But as I sit here thinking of this, I realize that many Christians would insist that a powerful experience, a moment of deep emotion, a “born again” experience, is the time when the Spirit genuinely enters our lives.
For children see “The Lectionary Story Bible, Year C,” page 40, for a story called “Throw Your Money in the River,” which expands the reading in Acts to tell the entire story. And on page 43 you’ll find a story based on the reading from Luke, and it’s called “Jesus is Baptized.”
There are children’s stories for every Sunday in the Revised Common Lectionary, in “The Lectionary Story Bible,” by yours truly. The marvellous illustrations are by Margaret Kyle. There’s at least one story for each Sunday, usually two, and occasionally three. Click the main Wood Lake Publications website at www.woodlakebooks.com, or click on the following address which takes you directly to the “Lectionary Story Bible.”
Or, if you live in Canada or the US, simply pick up the phone and dial 1 800 663 2775.
Rumors – This periodical is not a vehicle for theological or biblical discussion, but I think I need to respond to all the letters I’ve received about the Nativity story I ran in Rumors just before Christmas. The thing that generated all the letters was a story in which Mary was raped by a Roman soldier.
A few of the responses were wildly appreciative. A few others were angrily critical. Most were somewhere in-between and they were kind and thoughtful.
It doesn't concern me when people disagree with what I write in Rumors. If you agreed with everything I say, then I probably haven’t said very much.
I write my stories in the Jewish tradition of the Aggada, where, when you can't explain something, you tell a story. The story won't explain it either, but it will lead you to something more important. And that is a sense of God's presence in your unknowing. You will be refreshed by that mystery. Because a mystery is not a puzzle to be solved, but a well to which you can go over and over, to find refreshment.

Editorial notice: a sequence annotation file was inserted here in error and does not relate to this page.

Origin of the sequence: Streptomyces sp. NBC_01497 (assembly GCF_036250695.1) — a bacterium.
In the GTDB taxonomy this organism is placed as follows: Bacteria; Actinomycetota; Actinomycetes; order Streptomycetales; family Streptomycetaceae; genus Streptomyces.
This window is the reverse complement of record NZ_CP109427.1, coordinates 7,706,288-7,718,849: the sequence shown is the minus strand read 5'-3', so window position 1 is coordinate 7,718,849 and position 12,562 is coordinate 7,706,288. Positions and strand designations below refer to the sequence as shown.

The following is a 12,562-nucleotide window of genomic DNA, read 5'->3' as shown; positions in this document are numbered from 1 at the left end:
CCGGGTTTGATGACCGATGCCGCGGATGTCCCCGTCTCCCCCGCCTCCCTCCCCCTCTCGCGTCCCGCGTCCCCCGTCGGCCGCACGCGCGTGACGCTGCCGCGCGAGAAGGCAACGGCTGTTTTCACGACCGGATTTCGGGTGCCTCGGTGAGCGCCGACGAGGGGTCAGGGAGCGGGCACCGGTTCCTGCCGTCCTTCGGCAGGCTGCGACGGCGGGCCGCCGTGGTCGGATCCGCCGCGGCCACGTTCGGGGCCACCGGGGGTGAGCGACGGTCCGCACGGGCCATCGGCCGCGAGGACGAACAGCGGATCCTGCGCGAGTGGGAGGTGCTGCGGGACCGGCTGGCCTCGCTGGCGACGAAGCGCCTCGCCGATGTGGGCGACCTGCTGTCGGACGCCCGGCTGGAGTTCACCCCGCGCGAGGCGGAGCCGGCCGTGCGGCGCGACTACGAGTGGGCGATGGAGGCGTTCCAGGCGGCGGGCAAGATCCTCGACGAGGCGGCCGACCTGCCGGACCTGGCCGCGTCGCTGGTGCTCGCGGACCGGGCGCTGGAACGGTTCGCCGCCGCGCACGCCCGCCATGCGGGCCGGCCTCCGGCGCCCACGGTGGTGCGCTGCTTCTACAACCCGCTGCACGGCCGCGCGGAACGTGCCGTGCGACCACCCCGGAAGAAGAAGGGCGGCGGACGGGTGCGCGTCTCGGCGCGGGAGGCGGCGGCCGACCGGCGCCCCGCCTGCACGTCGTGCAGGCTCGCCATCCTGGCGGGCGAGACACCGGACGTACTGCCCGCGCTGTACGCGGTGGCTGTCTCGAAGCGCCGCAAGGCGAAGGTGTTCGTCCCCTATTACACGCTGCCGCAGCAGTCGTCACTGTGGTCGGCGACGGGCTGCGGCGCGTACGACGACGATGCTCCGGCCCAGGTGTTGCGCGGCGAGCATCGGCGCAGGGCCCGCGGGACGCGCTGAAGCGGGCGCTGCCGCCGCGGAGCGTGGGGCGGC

Perhaps I should have explained that story ahead of time, but then that might have destroyed the story. Good stories can never be explained.
Maybe I should have said this. Such stories are never an attempt to re-write history. Or to deny scripture. They are an attempt to shine a light on the story from a different angle.
Among the mysteries where I have found refreshment over and over again is the mystery of God's continual choice of the lowest, the meanest, the most despised, the rejected, to live the truth. That happens over and over again in the Hebrew tradition, and Jesus continued that tradition in his choice of disciples. And I feel the tradition continues now, because how else can I explain my call as a Christian writer?
So to understand that mystery – that miracle – I had Mary in my story, raped by a Roman soldier. That would have put her below the bottom of the social ladder. I did that to underline that mystery – a God who continually goes to the most despised and rejected – to find the people who can – who will – respond to the call.